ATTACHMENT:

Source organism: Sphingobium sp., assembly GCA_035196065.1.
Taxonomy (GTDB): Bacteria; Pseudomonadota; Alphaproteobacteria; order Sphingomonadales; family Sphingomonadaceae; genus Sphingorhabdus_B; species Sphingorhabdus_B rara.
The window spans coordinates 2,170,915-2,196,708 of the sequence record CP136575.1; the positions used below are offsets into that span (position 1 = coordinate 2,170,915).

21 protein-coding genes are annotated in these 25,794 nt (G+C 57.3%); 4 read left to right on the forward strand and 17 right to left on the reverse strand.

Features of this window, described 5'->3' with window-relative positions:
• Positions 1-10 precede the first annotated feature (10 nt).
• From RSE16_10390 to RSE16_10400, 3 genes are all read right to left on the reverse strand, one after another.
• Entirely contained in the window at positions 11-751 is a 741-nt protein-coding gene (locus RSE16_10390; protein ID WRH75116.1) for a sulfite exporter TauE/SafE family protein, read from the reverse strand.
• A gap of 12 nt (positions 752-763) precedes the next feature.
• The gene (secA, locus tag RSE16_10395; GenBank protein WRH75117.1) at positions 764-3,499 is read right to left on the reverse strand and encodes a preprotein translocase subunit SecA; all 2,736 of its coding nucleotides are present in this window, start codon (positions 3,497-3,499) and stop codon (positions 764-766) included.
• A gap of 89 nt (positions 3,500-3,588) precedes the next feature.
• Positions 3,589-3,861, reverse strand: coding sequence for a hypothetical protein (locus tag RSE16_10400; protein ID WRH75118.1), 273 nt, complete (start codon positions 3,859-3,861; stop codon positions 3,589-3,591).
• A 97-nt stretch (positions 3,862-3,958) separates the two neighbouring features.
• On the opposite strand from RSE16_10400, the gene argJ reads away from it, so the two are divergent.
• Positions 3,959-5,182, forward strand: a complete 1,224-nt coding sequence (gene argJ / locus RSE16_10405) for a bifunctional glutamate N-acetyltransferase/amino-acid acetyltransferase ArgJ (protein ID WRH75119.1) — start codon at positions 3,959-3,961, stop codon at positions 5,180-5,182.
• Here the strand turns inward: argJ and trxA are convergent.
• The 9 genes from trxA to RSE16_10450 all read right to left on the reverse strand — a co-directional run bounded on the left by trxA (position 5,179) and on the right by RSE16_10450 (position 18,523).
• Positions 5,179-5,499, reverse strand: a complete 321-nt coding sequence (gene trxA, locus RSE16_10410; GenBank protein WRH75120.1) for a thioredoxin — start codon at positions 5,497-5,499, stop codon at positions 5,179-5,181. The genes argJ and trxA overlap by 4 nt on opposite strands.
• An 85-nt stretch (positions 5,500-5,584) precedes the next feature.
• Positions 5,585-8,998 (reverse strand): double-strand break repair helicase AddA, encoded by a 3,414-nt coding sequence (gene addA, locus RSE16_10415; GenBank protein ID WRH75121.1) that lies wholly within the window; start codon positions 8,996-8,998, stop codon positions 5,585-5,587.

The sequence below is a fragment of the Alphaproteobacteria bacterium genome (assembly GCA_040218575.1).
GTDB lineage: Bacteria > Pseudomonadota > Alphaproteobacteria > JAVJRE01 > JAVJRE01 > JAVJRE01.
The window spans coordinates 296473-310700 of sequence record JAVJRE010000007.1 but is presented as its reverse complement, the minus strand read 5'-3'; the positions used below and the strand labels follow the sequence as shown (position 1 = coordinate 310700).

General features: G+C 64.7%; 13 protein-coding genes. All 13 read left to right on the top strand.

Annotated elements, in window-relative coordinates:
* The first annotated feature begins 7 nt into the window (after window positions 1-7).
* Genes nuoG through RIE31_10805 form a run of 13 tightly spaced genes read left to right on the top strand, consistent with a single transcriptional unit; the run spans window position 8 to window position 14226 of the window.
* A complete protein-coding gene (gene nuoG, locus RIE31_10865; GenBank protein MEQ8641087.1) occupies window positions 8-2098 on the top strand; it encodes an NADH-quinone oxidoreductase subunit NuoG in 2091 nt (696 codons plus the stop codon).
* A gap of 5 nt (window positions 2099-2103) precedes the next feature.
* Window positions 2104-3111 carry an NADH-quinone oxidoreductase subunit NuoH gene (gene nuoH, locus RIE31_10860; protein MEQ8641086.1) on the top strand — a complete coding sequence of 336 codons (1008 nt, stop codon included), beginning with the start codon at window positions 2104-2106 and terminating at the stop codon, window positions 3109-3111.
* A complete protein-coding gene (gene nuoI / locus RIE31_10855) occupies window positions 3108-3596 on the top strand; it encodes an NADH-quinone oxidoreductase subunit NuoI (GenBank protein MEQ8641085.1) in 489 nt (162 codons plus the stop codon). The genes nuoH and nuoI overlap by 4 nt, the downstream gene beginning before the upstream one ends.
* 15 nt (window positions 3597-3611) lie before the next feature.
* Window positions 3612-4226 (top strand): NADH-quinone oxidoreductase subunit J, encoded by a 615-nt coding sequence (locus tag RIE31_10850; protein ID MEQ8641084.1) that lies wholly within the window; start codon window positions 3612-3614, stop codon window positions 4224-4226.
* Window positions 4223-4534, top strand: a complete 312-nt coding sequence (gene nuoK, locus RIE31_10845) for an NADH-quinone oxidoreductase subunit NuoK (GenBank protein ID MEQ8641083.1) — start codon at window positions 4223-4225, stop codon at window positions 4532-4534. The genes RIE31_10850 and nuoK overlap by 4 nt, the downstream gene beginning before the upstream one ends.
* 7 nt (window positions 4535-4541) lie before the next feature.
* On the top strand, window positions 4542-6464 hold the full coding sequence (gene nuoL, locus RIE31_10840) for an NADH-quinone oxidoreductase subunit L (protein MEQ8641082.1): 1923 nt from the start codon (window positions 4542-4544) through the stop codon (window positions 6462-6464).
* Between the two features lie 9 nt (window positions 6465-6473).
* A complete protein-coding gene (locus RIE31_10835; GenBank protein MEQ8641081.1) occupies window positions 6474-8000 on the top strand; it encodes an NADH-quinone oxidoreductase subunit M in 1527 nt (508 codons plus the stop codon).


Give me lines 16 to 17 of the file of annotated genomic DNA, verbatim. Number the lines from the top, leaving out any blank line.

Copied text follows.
• Here the strand turns inward: argJ and trxA are convergent.
• The 9 genes from trxA to RSE16_10450 all read right to left on the reverse strand — a co-directional run bounded on the left by trxA (position 5,179) and on the right by RSE16_10450 (position 18,523).